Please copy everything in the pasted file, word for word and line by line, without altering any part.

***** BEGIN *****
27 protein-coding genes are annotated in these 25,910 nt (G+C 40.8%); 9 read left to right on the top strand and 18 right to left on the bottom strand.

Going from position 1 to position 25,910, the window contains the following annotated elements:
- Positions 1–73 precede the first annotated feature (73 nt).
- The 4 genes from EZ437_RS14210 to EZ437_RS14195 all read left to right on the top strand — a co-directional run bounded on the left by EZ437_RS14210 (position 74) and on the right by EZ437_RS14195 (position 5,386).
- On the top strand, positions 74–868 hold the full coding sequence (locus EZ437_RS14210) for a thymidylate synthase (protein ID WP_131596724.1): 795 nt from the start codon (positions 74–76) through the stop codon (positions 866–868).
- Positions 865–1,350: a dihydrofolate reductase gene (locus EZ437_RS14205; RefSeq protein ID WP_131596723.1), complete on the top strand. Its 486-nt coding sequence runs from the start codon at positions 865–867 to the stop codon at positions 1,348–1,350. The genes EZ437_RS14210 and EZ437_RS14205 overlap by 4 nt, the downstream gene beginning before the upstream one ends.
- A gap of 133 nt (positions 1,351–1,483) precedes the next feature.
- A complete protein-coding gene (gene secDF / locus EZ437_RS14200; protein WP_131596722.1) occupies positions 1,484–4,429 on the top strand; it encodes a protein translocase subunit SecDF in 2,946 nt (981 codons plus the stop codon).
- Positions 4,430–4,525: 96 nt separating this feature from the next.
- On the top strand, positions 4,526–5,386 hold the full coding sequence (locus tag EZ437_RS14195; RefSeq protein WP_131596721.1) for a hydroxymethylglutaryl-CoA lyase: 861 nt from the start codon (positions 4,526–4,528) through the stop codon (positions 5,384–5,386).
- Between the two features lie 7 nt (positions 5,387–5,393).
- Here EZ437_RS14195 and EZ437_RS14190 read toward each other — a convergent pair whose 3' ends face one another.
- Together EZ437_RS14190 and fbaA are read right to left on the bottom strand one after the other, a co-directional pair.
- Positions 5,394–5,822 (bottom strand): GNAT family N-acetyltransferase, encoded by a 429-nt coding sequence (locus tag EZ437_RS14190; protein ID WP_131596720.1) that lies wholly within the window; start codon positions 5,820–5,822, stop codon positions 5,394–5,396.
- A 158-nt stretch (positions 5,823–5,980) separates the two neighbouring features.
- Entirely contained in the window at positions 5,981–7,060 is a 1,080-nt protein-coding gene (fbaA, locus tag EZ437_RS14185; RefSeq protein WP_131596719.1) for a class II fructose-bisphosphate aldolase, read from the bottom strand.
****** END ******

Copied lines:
27 protein-coding genes are annotated in these 25,910 nt (G+C 40.8%); 9 read left to right on the top strand and 18 right to left on the bottom strand.

Going from position 1 to position 25,910, the window contains the following annotated elements:
- Positions 1–73 precede the first annotated feature (73 nt).
- The 4 genes from EZ437_RS14210 to EZ437_RS14195 all read left to right on the top strand — a co-directional run bounded on the left by EZ437_RS14210 (position 74) and on the right by EZ437_RS14195 (position 5,386).
- On the top strand, positions 74–868 hold the full coding sequence (locus EZ437_RS14210) for a thymidylate synthase (protein ID WP_131596724.1): 795 nt from the start codon (positions 74–76) through the stop codon (positions 866–868).
- Positions 865–1,350: a dihydrofolate reductase gene (locus EZ437_RS14205; RefSeq protein ID WP_131596723.1), complete on the top strand. Its 486-nt coding sequence runs from the start codon at positions 865–867 to the stop codon at positions 1,348–1,350. The genes EZ437_RS14210 and EZ437_RS14205 overlap by 4 nt, the downstream gene beginning before the upstream one ends.
- A gap of 133 nt (positions 1,351–1,483) precedes the next feature.
- A complete protein-coding gene (gene secDF / locus EZ437_RS14200; protein WP_131596722.1) occupies positions 1,484–4,429 on the top strand; it encodes a protein translocase subunit SecDF in 2,946 nt (981 codons plus the stop codon).
- Positions 4,430–4,525: 96 nt separating this feature from the next.
- On the top strand, positions 4,526–5,386 hold the full coding sequence (locus tag EZ437_RS14195; RefSeq protein WP_131596721.1) for a hydroxymethylglutaryl-CoA lyase: 861 nt from the start codon (positions 4,526–4,528) through the stop codon (positions 5,384–5,386).
- Between the two features lie 7 nt (positions 5,387–5,393).
- Here EZ437_RS14195 and EZ437_RS14190 read toward each other — a convergent pair whose 3' ends face one another.
- Together EZ437_RS14190 and fbaA are read right to left on the bottom strand one after the other, a co-directional pair.
- Positions 5,394–5,822 (bottom strand): GNAT family N-acetyltransferase, encoded by a 429-nt coding sequence (locus tag EZ437_RS14190; protein ID WP_131596720.1) that lies wholly within the window; start codon positions 5,820–5,822, stop codon positions 5,394–5,396.
- A 158-nt stretch (positions 5,823–5,980) separates the two neighbouring features.
- Entirely contained in the window at positions 5,981–7,060 is a 1,080-nt protein-coding gene (fbaA, locus tag EZ437_RS14185; RefSeq protein WP_131596719.1) for a class II fructose-bisphosphate aldolase, read from the bottom strand.